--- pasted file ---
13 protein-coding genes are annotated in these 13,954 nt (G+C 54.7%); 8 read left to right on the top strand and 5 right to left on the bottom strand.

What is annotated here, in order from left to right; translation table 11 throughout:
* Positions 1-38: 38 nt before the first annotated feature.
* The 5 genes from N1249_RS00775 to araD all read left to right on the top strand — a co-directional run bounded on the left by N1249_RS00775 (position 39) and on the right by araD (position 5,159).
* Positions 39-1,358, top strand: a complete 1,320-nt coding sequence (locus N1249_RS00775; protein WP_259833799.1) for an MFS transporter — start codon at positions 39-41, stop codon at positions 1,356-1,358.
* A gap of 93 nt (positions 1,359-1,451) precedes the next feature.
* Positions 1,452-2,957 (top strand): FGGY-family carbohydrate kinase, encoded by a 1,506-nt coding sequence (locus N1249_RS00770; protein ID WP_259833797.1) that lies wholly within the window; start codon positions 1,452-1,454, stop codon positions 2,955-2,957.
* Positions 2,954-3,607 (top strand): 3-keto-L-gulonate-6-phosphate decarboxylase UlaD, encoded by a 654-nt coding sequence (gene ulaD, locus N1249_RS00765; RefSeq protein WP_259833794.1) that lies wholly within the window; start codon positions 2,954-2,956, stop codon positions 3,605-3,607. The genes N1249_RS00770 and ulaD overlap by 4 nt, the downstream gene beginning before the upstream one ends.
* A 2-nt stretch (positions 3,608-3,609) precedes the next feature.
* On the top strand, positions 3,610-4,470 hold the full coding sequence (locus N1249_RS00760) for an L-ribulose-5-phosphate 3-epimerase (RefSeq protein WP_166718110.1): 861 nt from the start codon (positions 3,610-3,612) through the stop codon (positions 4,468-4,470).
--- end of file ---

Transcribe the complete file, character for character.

13 protein-coding genes are annotated in these 13,954 nt (G+C 54.7%); 8 read left to right on the top strand and 5 right to left on the bottom strand.

What is annotated here, in order from left to right; translation table 11 throughout:
* Positions 1-38: 38 nt before the first annotated feature.
* The 5 genes from N1249_RS00775 to araD all read left to right on the top strand — a co-directional run bounded on the left by N1249_RS00775 (position 39) and on the right by araD (position 5,159).
* Positions 39-1,358, top strand: a complete 1,320-nt coding sequence (locus N1249_RS00775; protein WP_259833799.1) for an MFS transporter — start codon at positions 39-41, stop codon at positions 1,356-1,358.
* A gap of 93 nt (positions 1,359-1,451) precedes the next feature.
* Positions 1,452-2,957 (top strand): FGGY-family carbohydrate kinase, encoded by a 1,506-nt coding sequence (locus N1249_RS00770; protein ID WP_259833797.1) that lies wholly within the window; start codon positions 1,452-1,454, stop codon positions 2,955-2,957.
* Positions 2,954-3,607 (top strand): 3-keto-L-gulonate-6-phosphate decarboxylase UlaD, encoded by a 654-nt coding sequence (gene ulaD, locus N1249_RS00765; RefSeq protein WP_259833794.1) that lies wholly within the window; start codon positions 2,954-2,956, stop codon positions 3,605-3,607. The genes N1249_RS00770 and ulaD overlap by 4 nt, the downstream gene beginning before the upstream one ends.
* A 2-nt stretch (positions 3,608-3,609) precedes the next feature.
* On the top strand, positions 3,610-4,470 hold the full coding sequence (locus N1249_RS00760) for an L-ribulose-5-phosphate 3-epimerase (RefSeq protein WP_166718110.1): 861 nt from the start codon (positions 3,610-3,612) through the stop codon (positions 4,468-4,470).